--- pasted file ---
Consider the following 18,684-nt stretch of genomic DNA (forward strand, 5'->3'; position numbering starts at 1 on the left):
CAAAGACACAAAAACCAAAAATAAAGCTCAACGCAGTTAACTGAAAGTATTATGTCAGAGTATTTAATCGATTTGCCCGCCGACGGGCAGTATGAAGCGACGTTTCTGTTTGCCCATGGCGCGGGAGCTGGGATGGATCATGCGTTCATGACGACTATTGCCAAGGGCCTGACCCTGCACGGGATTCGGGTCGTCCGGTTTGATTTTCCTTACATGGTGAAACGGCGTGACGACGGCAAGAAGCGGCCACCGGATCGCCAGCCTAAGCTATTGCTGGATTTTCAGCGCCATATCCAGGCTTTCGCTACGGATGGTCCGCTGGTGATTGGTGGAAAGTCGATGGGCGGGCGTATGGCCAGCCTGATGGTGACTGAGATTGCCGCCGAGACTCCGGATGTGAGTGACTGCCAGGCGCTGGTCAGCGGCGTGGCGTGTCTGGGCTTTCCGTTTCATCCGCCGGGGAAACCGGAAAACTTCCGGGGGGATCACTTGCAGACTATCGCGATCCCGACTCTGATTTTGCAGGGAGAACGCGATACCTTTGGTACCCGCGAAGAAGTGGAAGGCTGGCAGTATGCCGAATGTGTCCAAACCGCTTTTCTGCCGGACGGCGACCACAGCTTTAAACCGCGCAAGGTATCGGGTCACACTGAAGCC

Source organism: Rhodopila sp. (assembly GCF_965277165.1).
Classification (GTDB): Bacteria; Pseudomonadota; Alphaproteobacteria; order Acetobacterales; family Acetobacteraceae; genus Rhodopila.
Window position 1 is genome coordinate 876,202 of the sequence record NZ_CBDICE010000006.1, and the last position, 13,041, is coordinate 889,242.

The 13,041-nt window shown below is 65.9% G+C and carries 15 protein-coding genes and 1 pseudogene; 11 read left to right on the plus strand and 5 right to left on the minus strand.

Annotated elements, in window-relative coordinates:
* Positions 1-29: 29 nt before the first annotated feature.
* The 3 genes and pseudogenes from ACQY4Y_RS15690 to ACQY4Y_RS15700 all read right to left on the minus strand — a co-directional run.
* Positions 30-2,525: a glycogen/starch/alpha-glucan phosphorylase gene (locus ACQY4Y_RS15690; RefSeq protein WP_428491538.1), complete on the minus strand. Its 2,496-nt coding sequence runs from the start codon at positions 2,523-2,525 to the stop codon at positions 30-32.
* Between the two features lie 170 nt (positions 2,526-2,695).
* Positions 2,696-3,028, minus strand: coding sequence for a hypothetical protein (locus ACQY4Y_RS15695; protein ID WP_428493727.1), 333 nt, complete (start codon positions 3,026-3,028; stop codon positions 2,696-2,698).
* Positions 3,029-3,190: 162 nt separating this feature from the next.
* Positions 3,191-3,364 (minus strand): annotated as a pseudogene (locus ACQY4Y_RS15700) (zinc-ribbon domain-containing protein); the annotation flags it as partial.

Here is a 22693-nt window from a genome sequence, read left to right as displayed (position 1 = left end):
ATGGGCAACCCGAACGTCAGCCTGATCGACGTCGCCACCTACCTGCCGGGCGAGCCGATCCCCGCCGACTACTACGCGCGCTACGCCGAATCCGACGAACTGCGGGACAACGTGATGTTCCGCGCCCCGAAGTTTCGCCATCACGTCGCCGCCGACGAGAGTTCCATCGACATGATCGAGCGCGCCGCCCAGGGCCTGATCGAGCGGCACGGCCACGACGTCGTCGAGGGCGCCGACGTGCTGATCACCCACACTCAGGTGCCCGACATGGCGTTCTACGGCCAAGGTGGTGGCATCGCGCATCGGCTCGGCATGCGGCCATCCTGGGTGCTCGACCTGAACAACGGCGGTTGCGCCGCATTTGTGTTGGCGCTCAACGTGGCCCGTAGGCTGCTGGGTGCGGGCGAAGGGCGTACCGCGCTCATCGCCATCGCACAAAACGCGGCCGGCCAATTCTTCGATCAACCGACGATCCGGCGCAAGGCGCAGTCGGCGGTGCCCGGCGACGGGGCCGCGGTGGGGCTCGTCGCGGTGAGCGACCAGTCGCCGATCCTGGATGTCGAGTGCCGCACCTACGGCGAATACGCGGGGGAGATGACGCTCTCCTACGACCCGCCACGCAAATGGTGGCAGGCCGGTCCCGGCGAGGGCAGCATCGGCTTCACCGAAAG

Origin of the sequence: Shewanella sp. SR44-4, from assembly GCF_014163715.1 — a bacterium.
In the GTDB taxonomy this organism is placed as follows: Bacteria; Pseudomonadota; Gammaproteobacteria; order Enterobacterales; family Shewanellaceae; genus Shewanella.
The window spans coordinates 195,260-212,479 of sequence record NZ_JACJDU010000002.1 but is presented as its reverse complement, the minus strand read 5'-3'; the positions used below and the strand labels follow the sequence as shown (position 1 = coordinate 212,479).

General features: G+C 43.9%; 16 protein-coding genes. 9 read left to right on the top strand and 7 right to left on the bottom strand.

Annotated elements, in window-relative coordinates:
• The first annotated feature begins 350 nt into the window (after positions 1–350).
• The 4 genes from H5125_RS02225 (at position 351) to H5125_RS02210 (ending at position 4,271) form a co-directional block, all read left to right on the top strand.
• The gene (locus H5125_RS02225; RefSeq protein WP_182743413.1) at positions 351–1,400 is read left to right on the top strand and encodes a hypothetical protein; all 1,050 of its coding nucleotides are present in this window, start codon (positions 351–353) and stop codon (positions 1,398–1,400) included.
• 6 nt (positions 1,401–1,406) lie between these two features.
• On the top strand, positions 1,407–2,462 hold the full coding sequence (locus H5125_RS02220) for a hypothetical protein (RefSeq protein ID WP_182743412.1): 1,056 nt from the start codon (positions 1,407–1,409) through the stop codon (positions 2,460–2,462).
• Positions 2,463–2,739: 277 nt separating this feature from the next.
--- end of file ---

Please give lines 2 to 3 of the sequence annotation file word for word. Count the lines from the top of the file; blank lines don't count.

CAAAGACACAAAAACCAAAAATAAAGCTCAACGCAGTTAACTGAAAGTATTATGTCAGAGTATTTAATCGATTTGCCCGCCGACGGGCAGTATGAAGCGACGTTTCTGTTTGCCCATGGCGCGGGAGCTGGGATGGATCATGCGTTCATGACGACTATTGCCAAGGGCCTGACCCTGCACGGGATTCGGGTCGTCCGGTTTGATTTTCCTTACATGGTGAAACGGCGTGACGACGGCAAGAAGCGGCCACCGGATCGCCAGCCTAAGCTATTGCTGGATTTTCAGCGCCATATCCAGGCTTTCGCTACGGATGGTCCGCTGGTGATTGGTGGAAAGTCGATGGGCGGGCGTATGGCCAGCCTGATGGTGACTGAGATTGCCGCCGAGACTCCGGATGTGAGTGACTGCCAGGCGCTGGTCAGCGGCGTGGCGTGTCTGGGCTTTCCGTTTCATCCGCCGGGGAAACCGGAAAACTTCCGGGGGGATCACTTGCAGACTATCGCGATCCCGACTCTGATTTTGCAGGGAGAACGCGATACCTTTGGTACCCGCGAAGAAGTGGAAGGCTGGCAGTATGCCGAATGTGTCCAAACCGCTTTTCTGCCGGACGGCGACCACAGCTTTAAACCGCGCAAGGTATCGGGTCACACTGAAGCC

Source organism: Rhodopila sp. (assembly GCF_965277165.1).